Letter: The language of ordinary folk

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Sir: Does the political career of Ross Perot signal the return to a vernacular style in modern politics? The discomfort he causes to mainstream politicians is a feature of the style in which he thinks and speaks, of attitudes expressed forcefully in his own idiom.

He uses a political language that his audiences fully comprehend, whether or not they agree with his views. This way of talking politics is not exempt from cliche, dogma and confusion; but it can transform the North American Free Trade Area proposal (2,000 pages of legalese) into a question that attracts public interest. Perot's approach belongs to an older American tradition and he is the only one exploiting it.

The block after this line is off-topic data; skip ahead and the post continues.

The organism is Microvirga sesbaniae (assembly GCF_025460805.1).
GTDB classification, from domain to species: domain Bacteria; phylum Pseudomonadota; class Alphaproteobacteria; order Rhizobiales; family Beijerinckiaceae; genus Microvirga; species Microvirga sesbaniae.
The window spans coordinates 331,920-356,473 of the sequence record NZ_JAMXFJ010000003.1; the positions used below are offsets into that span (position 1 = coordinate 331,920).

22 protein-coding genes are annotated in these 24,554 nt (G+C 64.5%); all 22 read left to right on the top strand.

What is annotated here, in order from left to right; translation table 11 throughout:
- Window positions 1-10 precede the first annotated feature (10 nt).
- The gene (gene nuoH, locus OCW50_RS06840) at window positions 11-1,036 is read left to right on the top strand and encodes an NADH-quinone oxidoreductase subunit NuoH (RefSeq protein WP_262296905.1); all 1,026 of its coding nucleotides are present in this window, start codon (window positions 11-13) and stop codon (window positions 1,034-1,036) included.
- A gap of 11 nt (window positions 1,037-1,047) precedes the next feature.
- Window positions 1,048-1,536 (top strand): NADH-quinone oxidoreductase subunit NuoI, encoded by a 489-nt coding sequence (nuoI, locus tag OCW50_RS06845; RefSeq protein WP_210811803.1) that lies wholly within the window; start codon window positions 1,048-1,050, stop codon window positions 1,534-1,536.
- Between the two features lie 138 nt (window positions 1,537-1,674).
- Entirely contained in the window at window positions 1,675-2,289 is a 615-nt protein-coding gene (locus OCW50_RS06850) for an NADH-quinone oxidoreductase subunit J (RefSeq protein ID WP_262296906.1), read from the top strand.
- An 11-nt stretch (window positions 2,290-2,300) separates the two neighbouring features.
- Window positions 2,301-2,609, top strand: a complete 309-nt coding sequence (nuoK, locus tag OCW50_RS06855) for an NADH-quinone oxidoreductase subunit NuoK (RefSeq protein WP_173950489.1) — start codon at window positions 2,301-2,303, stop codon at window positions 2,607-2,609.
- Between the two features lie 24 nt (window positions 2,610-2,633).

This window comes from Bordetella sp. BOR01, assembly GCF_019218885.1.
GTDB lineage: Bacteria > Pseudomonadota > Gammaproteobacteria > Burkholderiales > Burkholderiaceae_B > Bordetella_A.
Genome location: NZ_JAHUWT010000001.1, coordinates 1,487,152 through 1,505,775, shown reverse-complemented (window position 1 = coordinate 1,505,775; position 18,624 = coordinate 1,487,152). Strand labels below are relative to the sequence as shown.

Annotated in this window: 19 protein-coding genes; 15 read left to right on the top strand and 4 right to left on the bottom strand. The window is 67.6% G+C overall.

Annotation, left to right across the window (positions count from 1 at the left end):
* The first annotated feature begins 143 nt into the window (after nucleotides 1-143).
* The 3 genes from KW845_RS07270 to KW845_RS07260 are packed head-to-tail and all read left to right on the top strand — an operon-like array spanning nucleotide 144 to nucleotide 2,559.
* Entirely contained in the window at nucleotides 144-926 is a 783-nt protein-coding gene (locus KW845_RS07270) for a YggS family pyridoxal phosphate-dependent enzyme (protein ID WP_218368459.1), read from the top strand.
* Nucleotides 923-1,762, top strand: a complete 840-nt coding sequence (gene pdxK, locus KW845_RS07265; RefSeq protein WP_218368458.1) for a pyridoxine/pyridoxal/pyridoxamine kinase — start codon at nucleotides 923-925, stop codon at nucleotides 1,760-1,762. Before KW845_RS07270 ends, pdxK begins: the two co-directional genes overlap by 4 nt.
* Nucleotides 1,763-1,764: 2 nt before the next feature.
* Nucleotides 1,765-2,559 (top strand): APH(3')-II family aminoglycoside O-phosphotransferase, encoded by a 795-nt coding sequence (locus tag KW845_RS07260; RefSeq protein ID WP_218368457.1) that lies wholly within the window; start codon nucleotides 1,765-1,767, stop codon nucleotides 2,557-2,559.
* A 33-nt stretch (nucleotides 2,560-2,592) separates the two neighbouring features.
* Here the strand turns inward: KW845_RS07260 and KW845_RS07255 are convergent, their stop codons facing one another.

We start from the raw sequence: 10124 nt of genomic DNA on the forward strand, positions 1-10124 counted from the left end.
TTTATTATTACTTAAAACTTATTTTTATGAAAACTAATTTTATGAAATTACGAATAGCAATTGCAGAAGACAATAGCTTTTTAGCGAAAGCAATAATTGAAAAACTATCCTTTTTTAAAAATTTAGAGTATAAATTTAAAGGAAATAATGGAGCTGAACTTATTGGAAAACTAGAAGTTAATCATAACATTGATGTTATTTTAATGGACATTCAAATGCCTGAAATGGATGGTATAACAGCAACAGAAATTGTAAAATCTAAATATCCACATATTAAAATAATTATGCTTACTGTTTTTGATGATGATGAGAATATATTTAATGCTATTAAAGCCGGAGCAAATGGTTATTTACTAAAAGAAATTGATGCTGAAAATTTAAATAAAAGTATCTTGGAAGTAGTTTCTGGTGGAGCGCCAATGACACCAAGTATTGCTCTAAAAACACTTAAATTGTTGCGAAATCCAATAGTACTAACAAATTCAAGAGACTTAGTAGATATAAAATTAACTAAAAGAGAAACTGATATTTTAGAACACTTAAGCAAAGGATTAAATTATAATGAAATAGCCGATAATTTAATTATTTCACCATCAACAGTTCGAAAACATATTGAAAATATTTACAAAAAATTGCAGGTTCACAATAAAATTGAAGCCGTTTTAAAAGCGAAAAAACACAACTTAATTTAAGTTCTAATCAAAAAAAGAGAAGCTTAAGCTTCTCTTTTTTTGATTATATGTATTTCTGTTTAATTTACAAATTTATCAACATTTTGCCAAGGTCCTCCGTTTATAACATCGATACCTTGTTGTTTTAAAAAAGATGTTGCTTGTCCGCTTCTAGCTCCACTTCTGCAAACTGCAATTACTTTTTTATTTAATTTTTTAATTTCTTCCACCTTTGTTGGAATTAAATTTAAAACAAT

Recently we have seen the modern 'autocue' device being scorned by Labour's idiomatic John Prescott (with applause from Sir Robin Day). Apart from Mr Prescott, is there a contemporary frontline politician who knows how to use an authentic colloquial style to develop political ideas?

Set against this, we see the disowning of individual traits for reasons of television; and the rewarding of the vacuous. Mr Prescott himself was previously 'marginalised' by his party's image-makers for plain speaking.

Could the rising fortunes of this rehabilitated figure lead to the rejection of his party's modern jargon, a return to ideas that matter, and a common-language approach? I hope so, but I somehow doubt it.

Yours faithfully,


London, SW2

15 November